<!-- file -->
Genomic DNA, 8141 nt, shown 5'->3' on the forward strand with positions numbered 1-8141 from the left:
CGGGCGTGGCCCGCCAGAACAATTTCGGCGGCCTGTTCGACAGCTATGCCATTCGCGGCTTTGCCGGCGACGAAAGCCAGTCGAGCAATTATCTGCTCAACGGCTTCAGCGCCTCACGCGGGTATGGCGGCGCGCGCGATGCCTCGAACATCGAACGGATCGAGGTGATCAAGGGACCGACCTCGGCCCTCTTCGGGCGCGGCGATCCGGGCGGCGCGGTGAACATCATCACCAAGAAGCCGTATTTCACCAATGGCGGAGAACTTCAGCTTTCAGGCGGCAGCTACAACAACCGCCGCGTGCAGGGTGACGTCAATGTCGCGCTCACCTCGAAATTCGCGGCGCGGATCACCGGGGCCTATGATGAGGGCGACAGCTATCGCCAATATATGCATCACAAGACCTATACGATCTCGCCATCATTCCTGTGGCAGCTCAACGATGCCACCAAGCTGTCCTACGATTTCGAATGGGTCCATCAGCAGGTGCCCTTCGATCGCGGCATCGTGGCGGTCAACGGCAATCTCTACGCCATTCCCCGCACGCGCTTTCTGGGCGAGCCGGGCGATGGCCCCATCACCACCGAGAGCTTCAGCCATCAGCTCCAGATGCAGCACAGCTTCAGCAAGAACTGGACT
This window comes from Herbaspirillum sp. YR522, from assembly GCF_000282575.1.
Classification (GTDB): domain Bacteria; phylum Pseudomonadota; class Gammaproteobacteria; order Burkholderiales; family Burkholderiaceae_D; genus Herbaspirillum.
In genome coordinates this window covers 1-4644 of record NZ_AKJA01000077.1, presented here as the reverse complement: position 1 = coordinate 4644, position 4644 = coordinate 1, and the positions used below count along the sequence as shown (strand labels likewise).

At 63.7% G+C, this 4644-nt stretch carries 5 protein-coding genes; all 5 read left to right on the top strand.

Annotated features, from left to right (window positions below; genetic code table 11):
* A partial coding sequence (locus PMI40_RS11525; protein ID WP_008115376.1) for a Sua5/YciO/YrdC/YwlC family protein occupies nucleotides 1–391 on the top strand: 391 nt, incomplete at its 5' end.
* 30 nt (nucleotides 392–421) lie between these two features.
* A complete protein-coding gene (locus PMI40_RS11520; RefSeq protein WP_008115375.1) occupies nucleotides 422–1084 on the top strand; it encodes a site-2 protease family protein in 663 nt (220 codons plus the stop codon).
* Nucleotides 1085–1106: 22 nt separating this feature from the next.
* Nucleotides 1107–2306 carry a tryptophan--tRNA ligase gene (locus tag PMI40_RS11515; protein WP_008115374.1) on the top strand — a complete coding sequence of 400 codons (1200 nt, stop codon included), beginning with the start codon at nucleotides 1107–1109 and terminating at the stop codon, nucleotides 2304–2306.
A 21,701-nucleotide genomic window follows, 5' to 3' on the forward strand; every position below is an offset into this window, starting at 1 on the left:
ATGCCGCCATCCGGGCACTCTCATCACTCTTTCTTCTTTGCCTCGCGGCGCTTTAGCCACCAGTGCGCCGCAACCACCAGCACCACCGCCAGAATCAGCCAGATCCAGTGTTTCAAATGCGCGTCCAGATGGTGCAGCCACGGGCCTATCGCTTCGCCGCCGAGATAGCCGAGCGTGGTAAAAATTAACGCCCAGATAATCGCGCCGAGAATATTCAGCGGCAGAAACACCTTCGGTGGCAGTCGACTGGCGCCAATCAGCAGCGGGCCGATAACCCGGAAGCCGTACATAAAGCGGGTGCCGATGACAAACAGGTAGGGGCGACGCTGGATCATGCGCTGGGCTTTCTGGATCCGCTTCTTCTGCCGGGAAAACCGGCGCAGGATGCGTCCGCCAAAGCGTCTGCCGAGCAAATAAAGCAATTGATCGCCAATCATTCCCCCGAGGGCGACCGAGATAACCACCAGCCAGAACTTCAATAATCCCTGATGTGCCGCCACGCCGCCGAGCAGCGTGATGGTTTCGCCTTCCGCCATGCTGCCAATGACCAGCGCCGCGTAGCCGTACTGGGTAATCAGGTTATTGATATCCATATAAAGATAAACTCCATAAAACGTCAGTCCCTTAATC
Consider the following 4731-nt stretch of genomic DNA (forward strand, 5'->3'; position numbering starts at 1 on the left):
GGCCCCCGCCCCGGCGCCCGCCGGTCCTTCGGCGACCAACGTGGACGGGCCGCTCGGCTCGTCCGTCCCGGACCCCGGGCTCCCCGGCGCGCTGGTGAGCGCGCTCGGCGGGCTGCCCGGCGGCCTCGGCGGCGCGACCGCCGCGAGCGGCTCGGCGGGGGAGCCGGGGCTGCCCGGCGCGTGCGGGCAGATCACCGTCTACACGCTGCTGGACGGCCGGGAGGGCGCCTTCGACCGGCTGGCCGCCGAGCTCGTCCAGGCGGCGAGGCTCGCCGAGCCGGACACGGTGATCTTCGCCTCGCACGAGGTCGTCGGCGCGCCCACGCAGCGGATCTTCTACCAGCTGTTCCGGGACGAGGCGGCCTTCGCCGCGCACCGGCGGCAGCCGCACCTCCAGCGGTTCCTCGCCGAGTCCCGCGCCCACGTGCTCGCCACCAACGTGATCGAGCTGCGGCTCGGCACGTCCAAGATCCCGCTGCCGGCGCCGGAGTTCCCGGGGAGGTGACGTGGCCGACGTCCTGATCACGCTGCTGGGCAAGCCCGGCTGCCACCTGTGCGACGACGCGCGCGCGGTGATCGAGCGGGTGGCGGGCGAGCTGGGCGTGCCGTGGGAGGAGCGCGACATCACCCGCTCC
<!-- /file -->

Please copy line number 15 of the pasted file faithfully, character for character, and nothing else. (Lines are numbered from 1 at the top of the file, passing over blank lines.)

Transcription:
Consider the following 4731-nt stretch of genomic DNA (forward strand, 5'->3'; position numbering starts at 1 on the left):